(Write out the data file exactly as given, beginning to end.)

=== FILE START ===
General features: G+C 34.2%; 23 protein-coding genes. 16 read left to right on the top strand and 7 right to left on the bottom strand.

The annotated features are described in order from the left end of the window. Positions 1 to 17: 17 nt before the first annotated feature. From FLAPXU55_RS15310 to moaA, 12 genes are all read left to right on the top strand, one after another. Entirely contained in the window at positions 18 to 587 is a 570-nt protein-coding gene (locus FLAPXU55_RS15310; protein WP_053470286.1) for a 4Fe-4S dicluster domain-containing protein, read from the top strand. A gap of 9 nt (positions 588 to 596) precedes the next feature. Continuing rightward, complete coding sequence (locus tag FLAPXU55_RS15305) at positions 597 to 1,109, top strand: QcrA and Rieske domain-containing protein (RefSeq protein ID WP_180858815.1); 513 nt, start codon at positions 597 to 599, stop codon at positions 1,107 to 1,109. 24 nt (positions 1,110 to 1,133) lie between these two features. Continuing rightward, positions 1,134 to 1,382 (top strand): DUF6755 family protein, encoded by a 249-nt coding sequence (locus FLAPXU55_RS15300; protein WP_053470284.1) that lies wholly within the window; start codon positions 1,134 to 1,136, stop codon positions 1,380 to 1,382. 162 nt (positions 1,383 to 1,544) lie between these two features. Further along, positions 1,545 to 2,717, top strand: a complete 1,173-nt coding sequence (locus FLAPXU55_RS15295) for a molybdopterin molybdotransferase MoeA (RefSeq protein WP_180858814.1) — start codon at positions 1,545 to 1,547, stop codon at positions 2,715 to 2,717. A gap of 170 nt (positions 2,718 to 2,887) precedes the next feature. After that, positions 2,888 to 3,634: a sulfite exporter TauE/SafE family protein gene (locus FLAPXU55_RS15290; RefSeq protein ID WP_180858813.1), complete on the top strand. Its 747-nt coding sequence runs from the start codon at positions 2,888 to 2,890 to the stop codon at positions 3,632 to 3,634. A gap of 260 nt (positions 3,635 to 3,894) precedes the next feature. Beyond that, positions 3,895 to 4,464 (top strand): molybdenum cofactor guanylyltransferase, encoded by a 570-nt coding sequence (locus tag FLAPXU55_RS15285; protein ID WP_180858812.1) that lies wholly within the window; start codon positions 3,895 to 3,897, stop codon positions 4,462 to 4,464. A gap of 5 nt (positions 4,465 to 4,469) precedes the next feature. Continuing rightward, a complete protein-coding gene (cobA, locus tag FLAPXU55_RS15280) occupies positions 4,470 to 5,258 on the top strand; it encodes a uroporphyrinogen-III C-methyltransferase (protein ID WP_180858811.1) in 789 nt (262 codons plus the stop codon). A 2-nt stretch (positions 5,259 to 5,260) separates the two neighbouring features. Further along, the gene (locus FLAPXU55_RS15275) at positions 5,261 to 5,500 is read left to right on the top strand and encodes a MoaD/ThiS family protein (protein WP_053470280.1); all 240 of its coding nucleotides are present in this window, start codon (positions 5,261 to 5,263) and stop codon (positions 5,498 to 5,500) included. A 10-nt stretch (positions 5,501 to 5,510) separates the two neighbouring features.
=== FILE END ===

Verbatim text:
General features: G+C 34.2%; 23 protein-coding genes. 16 read left to right on the top strand and 7 right to left on the bottom strand.

The annotated features are described in order from the left end of the window. Positions 1 to 17: 17 nt before the first annotated feature. From FLAPXU55_RS15310 to moaA, 12 genes are all read left to right on the top strand, one after another. Entirely contained in the window at positions 18 to 587 is a 570-nt protein-coding gene (locus FLAPXU55_RS15310; protein WP_053470286.1) for a 4Fe-4S dicluster domain-containing protein, read from the top strand. A gap of 9 nt (positions 588 to 596) precedes the next feature. Continuing rightward, complete coding sequence (locus tag FLAPXU55_RS15305) at positions 597 to 1,109, top strand: QcrA and Rieske domain-containing protein (RefSeq protein ID WP_180858815.1); 513 nt, start codon at positions 597 to 599, stop codon at positions 1,107 to 1,109. 24 nt (positions 1,110 to 1,133) lie between these two features. Continuing rightward, positions 1,134 to 1,382 (top strand): DUF6755 family protein, encoded by a 249-nt coding sequence (locus FLAPXU55_RS15300; protein WP_053470284.1) that lies wholly within the window; start codon positions 1,134 to 1,136, stop codon positions 1,380 to 1,382. 162 nt (positions 1,383 to 1,544) lie between these two features. Further along, positions 1,545 to 2,717, top strand: a complete 1,173-nt coding sequence (locus FLAPXU55_RS15295) for a molybdopterin molybdotransferase MoeA (RefSeq protein WP_180858814.1) — start codon at positions 1,545 to 1,547, stop codon at positions 2,715 to 2,717. A gap of 170 nt (positions 2,718 to 2,887) precedes the next feature. After that, positions 2,888 to 3,634: a sulfite exporter TauE/SafE family protein gene (locus FLAPXU55_RS15290; RefSeq protein ID WP_180858813.1), complete on the top strand. Its 747-nt coding sequence runs from the start codon at positions 2,888 to 2,890 to the stop codon at positions 3,632 to 3,634. A gap of 260 nt (positions 3,635 to 3,894) precedes the next feature. Beyond that, positions 3,895 to 4,464 (top strand): molybdenum cofactor guanylyltransferase, encoded by a 570-nt coding sequence (locus tag FLAPXU55_RS15285; protein ID WP_180858812.1) that lies wholly within the window; start codon positions 3,895 to 3,897, stop codon positions 4,462 to 4,464. A gap of 5 nt (positions 4,465 to 4,469) precedes the next feature. Continuing rightward, a complete protein-coding gene (cobA, locus tag FLAPXU55_RS15280) occupies positions 4,470 to 5,258 on the top strand; it encodes a uroporphyrinogen-III C-methyltransferase (protein ID WP_180858811.1) in 789 nt (262 codons plus the stop codon). A 2-nt stretch (positions 5,259 to 5,260) separates the two neighbouring features. Further along, the gene (locus FLAPXU55_RS15275) at positions 5,261 to 5,500 is read left to right on the top strand and encodes a MoaD/ThiS family protein (protein WP_053470280.1); all 240 of its coding nucleotides are present in this window, start codon (positions 5,261 to 5,263) and stop codon (positions 5,498 to 5,500) included. A 10-nt stretch (positions 5,501 to 5,510) separates the two neighbouring features.